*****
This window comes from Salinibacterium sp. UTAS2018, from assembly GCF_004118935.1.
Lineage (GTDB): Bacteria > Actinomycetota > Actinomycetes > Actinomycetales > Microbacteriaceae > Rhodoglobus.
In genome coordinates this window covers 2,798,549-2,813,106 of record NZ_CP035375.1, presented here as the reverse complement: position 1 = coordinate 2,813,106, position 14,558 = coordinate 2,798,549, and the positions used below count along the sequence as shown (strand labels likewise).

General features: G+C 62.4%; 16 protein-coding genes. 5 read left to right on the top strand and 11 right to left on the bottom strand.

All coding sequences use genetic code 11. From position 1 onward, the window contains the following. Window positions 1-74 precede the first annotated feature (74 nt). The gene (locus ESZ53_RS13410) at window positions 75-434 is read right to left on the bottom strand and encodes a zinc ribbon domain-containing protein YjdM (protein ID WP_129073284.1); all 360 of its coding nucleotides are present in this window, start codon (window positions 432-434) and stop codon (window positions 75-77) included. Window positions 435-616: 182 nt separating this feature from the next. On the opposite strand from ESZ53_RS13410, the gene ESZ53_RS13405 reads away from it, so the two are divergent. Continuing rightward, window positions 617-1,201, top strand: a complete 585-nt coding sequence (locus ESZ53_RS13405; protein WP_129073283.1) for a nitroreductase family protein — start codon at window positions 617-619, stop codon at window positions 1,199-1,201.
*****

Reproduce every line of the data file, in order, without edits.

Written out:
This window comes from Salinibacterium sp. UTAS2018, from assembly GCF_004118935.1.
Lineage (GTDB): Bacteria > Actinomycetota > Actinomycetes > Actinomycetales > Microbacteriaceae > Rhodoglobus.
In genome coordinates this window covers 2,798,549-2,813,106 of record NZ_CP035375.1, presented here as the reverse complement: position 1 = coordinate 2,813,106, position 14,558 = coordinate 2,798,549, and the positions used below count along the sequence as shown (strand labels likewise).

General features: G+C 62.4%; 16 protein-coding genes. 5 read left to right on the top strand and 11 right to left on the bottom strand.

All coding sequences use genetic code 11. From position 1 onward, the window contains the following. Window positions 1-74 precede the first annotated feature (74 nt). The gene (locus ESZ53_RS13410) at window positions 75-434 is read right to left on the bottom strand and encodes a zinc ribbon domain-containing protein YjdM (protein ID WP_129073284.1); all 360 of its coding nucleotides are present in this window, start codon (window positions 432-434) and stop codon (window positions 75-77) included. Window positions 435-616: 182 nt separating this feature from the next. On the opposite strand from ESZ53_RS13410, the gene ESZ53_RS13405 reads away from it, so the two are divergent. Continuing rightward, window positions 617-1,201, top strand: a complete 585-nt coding sequence (locus ESZ53_RS13405; protein WP_129073283.1) for a nitroreductase family protein — start codon at window positions 617-619, stop codon at window positions 1,199-1,201.